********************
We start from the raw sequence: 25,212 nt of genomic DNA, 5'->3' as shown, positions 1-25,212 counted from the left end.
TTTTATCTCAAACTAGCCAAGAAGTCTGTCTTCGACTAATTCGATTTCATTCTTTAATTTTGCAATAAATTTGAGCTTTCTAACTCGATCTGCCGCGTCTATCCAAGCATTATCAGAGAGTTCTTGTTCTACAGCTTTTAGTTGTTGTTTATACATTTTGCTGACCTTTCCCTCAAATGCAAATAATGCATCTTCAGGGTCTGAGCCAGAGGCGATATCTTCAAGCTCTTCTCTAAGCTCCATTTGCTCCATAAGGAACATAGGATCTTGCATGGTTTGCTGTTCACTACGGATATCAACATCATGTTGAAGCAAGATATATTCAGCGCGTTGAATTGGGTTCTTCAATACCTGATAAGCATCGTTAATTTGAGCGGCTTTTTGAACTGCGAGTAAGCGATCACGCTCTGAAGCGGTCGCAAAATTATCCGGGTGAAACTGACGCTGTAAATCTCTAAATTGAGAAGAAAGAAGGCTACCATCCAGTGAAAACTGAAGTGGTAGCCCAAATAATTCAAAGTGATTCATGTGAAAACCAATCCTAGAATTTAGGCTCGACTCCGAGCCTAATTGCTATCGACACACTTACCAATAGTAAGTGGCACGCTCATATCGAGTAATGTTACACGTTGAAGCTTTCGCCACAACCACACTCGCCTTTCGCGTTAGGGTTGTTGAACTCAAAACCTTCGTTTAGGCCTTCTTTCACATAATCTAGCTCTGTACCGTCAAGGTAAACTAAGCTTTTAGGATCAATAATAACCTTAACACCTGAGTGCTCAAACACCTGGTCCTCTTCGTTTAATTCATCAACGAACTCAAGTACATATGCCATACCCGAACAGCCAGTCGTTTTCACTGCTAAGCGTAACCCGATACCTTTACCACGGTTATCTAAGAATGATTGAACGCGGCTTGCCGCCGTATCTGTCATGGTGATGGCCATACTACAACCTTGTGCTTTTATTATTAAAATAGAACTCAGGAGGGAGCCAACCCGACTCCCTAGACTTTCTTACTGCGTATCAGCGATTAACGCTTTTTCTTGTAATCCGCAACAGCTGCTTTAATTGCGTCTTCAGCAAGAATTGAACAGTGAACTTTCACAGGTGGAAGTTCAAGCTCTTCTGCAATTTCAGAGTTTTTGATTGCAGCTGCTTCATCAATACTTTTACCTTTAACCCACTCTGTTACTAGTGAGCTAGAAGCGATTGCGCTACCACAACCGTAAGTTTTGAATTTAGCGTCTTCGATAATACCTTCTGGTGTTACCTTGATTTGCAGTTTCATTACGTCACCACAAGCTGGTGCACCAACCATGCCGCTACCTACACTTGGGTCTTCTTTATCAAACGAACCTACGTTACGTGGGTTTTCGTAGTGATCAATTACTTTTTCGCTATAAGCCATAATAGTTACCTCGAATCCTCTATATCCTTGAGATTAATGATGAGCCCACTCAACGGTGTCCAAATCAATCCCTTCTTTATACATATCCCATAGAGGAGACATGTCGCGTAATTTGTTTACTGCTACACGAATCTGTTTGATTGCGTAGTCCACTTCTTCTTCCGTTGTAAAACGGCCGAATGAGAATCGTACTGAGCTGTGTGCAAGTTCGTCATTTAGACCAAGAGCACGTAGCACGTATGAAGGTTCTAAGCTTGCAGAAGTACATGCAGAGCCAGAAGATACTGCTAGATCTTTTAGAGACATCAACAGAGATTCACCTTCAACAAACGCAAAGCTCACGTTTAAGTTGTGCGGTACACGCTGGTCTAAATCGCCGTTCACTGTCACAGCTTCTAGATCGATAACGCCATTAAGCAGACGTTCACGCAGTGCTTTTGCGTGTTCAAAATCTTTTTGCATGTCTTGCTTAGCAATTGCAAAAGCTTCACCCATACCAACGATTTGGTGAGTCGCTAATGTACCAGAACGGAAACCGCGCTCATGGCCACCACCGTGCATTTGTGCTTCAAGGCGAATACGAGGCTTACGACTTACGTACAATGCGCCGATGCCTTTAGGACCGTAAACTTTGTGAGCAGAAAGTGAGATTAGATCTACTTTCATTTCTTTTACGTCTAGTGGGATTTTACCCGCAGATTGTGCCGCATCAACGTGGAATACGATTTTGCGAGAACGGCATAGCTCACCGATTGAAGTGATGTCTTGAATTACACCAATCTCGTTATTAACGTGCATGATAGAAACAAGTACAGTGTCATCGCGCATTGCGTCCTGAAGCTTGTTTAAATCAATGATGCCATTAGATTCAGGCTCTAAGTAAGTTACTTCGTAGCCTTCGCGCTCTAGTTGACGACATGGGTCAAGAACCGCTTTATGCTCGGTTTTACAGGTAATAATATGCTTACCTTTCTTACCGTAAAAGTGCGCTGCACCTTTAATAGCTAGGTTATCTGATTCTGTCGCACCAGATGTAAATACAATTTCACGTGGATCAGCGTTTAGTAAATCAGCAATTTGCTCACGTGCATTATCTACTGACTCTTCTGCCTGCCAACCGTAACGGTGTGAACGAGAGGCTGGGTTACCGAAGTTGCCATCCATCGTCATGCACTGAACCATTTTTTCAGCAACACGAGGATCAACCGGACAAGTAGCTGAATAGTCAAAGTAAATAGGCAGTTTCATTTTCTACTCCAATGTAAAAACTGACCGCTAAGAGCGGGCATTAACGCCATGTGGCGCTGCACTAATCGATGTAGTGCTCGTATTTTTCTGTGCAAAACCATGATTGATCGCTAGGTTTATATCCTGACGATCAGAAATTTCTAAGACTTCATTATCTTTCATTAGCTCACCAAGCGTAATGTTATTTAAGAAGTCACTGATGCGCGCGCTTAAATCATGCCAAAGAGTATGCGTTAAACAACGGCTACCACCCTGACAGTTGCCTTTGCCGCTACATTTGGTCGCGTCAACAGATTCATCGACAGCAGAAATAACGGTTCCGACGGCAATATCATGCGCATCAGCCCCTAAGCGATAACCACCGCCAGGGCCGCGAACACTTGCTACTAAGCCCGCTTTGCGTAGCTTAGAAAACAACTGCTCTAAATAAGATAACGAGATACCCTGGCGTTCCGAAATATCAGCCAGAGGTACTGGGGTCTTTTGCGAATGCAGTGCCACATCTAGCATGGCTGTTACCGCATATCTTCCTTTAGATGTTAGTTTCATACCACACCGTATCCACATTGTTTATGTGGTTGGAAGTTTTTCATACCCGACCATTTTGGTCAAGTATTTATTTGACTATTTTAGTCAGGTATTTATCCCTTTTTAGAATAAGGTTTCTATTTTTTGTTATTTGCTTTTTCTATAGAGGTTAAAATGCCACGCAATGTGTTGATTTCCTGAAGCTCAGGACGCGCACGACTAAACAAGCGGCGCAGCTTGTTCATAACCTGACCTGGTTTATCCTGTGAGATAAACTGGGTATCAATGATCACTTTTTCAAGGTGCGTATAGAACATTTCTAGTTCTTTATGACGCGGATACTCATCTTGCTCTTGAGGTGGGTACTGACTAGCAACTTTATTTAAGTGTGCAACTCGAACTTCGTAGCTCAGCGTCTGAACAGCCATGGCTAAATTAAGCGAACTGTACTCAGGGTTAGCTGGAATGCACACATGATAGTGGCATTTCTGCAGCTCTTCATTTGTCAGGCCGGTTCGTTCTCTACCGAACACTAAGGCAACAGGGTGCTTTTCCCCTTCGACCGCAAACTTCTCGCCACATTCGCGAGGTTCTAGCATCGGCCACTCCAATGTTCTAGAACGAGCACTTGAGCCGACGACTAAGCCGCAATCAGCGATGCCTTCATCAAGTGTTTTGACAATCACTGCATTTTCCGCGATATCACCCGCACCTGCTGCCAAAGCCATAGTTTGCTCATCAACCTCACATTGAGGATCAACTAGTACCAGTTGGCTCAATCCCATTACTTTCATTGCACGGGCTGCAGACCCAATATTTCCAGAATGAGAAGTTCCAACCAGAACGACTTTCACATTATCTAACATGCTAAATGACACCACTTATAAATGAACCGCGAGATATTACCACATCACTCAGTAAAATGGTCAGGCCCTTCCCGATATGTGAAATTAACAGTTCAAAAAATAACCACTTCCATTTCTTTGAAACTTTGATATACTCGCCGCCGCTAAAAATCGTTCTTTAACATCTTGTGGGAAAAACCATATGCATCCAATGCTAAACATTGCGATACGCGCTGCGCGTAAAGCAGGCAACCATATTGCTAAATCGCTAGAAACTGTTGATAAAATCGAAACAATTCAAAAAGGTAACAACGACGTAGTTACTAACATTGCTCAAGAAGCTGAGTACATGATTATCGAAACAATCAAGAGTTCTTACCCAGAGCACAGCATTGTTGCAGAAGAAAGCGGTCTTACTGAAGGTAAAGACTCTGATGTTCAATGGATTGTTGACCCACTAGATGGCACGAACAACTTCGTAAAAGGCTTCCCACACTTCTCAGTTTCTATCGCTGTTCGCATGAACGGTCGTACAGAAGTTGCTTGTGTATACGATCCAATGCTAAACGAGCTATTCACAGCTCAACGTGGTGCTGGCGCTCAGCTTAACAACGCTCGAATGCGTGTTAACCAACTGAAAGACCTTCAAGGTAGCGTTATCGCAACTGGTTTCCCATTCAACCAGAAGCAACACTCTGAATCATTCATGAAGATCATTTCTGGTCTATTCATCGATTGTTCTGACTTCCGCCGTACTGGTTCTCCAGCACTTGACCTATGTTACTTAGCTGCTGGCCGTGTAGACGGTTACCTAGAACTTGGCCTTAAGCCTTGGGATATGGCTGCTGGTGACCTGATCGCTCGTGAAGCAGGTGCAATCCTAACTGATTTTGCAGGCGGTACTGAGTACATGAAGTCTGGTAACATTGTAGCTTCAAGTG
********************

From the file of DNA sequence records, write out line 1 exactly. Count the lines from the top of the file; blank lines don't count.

We start from the raw sequence: 25,212 nt of genomic DNA, 5'->3' as shown, positions 1-25,212 counted from the left end.